Gorilla Watches Fastback
Octavio Garcia, the man behind the Gorilla Watches Fastback, is the former Creative Director at Audemars Piguet. Yep, Audemars Piguet, one of the most well known luxury watch brands in the world. Instead of going to another high profile competitor, Octavio decided to start his own brand, Gorilla Watches, and his first model is obviously race car and fashion driven, using many high end materials in a watch that comes in under $1000. This is the second microbrand watch I have seen in person using all these different materials, and no there is no doubt a lot is going on with this watch, but I think there is an audience for it, and with the exception of the movement (more on that later), it is a very interesting wristwatch.
Gorilla Watches Fastback Specifications:
- 44mm Case/ 48mm Including Crown
- 53mm Lug to Lug
- 13.6mm Thick
- 32mm Lugs
- Forged Carbon, Titanium, Ceramic and Aluminum
- Sapphire Crystal
- Miyota 8215 Automatic Movement
- 110 Grams
- 100 Meters WR
- 2 Straps, 1 Leather, 1 Rubber
Price $880.00 USD
There are many things to discuss when it comes to the Gorilla Watches Fastback, but lets get right to the obvious, the use of 4 different materials for the case construction. Some of you may have read my review on the Vilhelm Elemental a few months ago, which has a similar case shape, materials and overall fashion aesthetic, and while both watches are similar, there are many differences as well. The mid case is forged carbon fiber composite, which in the simplest of terms is a polymer with small strands of carbon fiber mixed in. I have seen quite a few of these forged carbon cases over the years and I would say the Fastback is near the top. The edges are smooth and it does not have that plastic-like feel some are known to have. The case back and crown are titanium and the top of the case is black ceramic. Giving just a touch of color and adding to the stacked case is a red anodized aluminum strip that spans the entire case just under the ceramic. I would not say the materials are perfectly seamless, but it is close and does not come off as poorly done. If this watch sold for $10,000 I would expect it to be perfect.
The Gorilla Watches Fastback has a dial that is beautiful and intriguing to look at, but at the same time, is a little difficult to read. It is definitely one of those watches that takes awhile to get used to. Heavily raced inspired, I do not have an issue with the 0-60 style dial, but you do have to “look” for the hands and figure out which is which. The second hand is black with a decent size white tip, okay that one is located. The hour hand is actually the skeletonized black and white disc, and the minute hand is the larger red one. Like I said, it does take some getting used to. Under the hour disc is some perlage work, which is beautiful when captured just right by the light.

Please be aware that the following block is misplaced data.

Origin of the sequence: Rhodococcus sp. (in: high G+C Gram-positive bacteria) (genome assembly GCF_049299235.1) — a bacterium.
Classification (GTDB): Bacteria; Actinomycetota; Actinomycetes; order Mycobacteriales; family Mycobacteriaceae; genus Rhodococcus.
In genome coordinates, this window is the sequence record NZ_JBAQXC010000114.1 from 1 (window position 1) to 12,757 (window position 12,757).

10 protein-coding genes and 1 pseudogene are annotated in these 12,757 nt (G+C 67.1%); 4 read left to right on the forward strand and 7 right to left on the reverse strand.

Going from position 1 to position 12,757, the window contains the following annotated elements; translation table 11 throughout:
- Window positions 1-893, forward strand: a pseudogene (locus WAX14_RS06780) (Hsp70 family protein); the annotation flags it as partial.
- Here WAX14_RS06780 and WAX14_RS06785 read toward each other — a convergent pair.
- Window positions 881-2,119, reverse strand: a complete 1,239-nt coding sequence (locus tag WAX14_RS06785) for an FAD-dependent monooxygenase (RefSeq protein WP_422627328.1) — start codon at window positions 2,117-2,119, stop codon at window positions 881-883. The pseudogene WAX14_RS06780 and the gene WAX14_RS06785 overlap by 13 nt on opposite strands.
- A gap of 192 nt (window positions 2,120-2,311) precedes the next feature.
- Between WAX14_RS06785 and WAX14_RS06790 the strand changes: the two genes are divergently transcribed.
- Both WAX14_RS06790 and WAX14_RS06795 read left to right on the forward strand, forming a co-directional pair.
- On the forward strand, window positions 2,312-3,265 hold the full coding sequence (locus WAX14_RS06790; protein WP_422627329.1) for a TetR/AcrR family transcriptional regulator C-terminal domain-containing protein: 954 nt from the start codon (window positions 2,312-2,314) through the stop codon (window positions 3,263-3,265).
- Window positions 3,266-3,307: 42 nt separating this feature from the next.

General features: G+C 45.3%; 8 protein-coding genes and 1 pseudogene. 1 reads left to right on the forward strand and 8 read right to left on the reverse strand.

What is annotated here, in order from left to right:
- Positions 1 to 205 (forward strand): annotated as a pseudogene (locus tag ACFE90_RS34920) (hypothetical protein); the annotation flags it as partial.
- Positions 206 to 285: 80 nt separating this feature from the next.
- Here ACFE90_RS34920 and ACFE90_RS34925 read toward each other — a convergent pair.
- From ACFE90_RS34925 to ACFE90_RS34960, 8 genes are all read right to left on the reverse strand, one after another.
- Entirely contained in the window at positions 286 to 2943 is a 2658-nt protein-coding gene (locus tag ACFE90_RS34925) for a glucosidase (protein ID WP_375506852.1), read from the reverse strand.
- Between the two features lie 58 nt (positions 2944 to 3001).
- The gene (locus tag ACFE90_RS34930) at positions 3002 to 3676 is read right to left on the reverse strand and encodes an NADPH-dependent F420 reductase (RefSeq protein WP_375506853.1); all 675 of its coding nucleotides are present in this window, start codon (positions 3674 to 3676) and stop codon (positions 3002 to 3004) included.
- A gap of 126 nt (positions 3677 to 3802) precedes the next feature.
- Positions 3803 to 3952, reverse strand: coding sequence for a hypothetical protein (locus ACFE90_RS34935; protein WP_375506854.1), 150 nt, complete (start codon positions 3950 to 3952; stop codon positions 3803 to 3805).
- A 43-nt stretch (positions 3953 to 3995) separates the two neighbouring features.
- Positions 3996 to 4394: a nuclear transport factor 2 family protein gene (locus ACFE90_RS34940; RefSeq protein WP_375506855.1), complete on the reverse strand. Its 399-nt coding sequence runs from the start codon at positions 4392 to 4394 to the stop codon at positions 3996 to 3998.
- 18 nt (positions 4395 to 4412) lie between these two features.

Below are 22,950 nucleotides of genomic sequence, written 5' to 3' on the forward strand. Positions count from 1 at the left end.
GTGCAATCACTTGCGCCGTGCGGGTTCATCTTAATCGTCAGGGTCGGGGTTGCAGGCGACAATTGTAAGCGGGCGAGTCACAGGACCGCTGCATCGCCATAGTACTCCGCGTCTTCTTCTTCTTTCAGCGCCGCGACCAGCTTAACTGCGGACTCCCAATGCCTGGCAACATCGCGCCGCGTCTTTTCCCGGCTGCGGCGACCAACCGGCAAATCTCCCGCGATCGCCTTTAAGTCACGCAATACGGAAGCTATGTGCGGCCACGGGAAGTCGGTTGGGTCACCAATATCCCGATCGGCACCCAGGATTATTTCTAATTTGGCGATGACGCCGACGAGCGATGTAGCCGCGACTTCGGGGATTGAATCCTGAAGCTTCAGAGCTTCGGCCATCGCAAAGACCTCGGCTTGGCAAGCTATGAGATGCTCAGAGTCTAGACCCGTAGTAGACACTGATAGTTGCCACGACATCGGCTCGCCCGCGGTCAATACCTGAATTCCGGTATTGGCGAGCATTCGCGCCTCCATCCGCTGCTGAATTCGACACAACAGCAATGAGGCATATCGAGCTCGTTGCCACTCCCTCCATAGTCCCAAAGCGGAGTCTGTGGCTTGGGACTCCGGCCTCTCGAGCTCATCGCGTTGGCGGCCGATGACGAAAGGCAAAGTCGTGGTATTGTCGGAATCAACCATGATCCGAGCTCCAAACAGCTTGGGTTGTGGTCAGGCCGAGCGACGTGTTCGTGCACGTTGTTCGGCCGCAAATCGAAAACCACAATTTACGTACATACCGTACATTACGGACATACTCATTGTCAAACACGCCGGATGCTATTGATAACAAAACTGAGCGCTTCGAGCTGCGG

Obviously with the materials used here the Gorilla Watches Fastback is extremely light, and though it is a larger watch, you really will not feel it too much on the wrist. There are two straps that come with the Fastback and changing them out is easy enough with a standard pin tool or a small screwdriver. The issue, for some, will be that you are only going to be using these two straps for the life of this watch as aftermarket straps are not possible. At its widest point you are looking at 32mm and it tapers down to 25mm. It MIGHT be possible to have a custom strap made, but I would imagine you will have to send the watch to the strap maker so he can properly measure it to get it just right. Both straps are very good quality though I mainly wore it on the rubber as I liked the look better.